Mobile giant Orange hit by ‘suicide epidemic’ as 10 employees take their own lives in seven weeks

Union leaders call on the company to reconsider plans to slash its workforce by almost a third in the next six years

Paris

Ten employees of Orange,  the French telecoms giant, have committed suicide in  the space of seven weeks, raising new questions about a company afflicted by an alleged “suicide epidemic” four years ago.

Union leaders described the deaths as an “alarm bell” and called on the company to reconsider plans to slash its workforce by almost a third in the next six years. The company – formerly France Telecom – promised continued “vigilance” but pointed out that staff surveys showed a steep increase in job satisfaction and a substantial decline of stress since 2009.

Sociologists said that talk of a suicide epidemic at Orange, either now or in 2008-9, was misleading. Statistics were valuable only if averaged out over four or five years, they said, and the longer-term suicide rate among employees of Orange is little different to the French average, which is admittedly one of the highest in Europe.

Between 14 January and 6 March this year, 10 staff of Orange, all working in different offices around France, took their own lives. This compares with 11 suicides among Orange employees in the whole of last year and 12 deaths in 2012. Of the 10 suicides this year, union officials say that two were “clearly connected with events in private lives”. But the remainder appear, on the surface, to be related to workplace stress.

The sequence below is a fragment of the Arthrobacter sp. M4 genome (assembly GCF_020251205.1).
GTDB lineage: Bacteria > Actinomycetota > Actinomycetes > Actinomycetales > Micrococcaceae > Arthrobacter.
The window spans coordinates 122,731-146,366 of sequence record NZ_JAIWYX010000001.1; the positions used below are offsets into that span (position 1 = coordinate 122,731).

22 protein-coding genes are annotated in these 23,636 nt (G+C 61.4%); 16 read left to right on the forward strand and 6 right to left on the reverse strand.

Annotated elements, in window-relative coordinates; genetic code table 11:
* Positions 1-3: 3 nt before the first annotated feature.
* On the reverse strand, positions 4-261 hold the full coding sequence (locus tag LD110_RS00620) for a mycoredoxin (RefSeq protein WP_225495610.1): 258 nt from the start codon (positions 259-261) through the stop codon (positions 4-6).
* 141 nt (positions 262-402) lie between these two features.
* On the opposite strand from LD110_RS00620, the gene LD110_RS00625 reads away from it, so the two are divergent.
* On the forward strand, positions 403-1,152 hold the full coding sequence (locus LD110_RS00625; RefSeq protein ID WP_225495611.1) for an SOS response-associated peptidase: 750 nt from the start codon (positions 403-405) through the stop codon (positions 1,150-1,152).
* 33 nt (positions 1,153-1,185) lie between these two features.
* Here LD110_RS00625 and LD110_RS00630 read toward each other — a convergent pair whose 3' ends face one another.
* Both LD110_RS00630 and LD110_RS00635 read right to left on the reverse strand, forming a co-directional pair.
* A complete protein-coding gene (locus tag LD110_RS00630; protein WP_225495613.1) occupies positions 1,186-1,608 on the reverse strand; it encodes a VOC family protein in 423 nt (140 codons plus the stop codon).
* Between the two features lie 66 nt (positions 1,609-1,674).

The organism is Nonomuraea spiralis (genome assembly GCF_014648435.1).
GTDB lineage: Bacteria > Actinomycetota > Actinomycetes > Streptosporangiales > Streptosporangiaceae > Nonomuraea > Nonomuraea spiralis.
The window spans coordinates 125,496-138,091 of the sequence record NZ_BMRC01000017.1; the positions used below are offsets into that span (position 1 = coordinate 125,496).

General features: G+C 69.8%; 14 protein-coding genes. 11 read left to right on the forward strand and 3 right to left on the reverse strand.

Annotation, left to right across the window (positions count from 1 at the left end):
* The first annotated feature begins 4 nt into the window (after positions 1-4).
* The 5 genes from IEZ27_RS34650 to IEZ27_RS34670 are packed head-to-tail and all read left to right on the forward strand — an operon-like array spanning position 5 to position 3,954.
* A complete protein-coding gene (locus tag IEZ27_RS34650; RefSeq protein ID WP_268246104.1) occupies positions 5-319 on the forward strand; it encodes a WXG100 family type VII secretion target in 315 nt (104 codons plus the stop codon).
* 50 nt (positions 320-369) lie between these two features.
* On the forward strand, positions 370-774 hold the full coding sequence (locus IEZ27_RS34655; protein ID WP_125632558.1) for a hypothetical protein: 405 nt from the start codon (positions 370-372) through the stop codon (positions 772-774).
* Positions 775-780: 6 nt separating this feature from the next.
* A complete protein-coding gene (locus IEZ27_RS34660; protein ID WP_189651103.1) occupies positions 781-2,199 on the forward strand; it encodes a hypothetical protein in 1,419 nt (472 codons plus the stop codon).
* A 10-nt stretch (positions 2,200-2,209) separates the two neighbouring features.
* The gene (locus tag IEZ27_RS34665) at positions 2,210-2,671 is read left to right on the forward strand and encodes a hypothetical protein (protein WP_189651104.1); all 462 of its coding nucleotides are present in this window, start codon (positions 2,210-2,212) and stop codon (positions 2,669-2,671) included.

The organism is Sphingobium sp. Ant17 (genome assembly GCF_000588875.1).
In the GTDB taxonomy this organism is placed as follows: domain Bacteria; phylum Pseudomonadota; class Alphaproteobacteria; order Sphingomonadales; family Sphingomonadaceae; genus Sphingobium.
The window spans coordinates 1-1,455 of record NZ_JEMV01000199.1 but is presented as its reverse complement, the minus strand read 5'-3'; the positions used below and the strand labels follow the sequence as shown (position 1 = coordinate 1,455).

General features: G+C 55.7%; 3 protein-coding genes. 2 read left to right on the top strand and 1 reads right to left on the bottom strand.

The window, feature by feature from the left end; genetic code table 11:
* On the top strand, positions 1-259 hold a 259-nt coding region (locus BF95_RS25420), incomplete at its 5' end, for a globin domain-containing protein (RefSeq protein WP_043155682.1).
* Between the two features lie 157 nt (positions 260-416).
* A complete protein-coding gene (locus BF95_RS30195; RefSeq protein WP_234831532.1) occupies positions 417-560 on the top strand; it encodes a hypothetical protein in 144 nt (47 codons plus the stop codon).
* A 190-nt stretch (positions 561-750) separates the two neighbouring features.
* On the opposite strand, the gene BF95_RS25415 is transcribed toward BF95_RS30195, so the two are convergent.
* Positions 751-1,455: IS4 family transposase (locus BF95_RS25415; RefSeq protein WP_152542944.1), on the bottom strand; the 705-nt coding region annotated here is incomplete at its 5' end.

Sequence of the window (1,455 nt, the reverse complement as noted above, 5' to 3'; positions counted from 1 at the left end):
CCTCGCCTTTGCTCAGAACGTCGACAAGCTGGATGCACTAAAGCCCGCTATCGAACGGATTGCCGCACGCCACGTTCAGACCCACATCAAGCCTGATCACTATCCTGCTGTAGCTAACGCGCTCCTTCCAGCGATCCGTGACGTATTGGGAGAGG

“We are simply sounding an alarm bell,” said Patrick Ackermann, of the SUD trades union federation. “To have so many deaths in so short a period is deeply worrying. Of course, the causes need to be examined further but we believe management must think again about its recruitment policy. The pressures on people at work are sometimes unbearable.”

In 2008-09, over a period of about 10 months, 35 employees of the former state-owned France Telecom took their own lives. The deaths caused a political and media storm. The firm’s president and chief executive, Didier Lombard, was forced to resign.

Start your day with The Independent, sign up for daily news emails
ebooks
ebooksA special investigation by Andy McSmith
Latest stories from i100
Have you tried new the Independent Digital Edition apps?
Independent Dating
and  

By clicking 'Search' you
are agreeing to our
Terms of Use.

iJobs Job Widget
iJobs General

Recruitment Genius: Key Sales Account Manager - OTE £35,000

£25000 - £35000 per annum: Recruitment Genius: Have you got a proven track rec...

Recruitment Genius: Sales Executive - OTE £40,000

£15000 - £18000 per annum: Recruitment Genius: This is a great opportunity for...

Recruitment Genius: Senior Designer / Design Director

£38000 - £48000 per annum: Recruitment Genius: This B2B content marketing agen...

Austen Lloyd: Law Costs HOD - Southampton

£50000 - £60000 per annum + Excellent Salary: Austen Lloyd: An outstanding new...

Day In a Page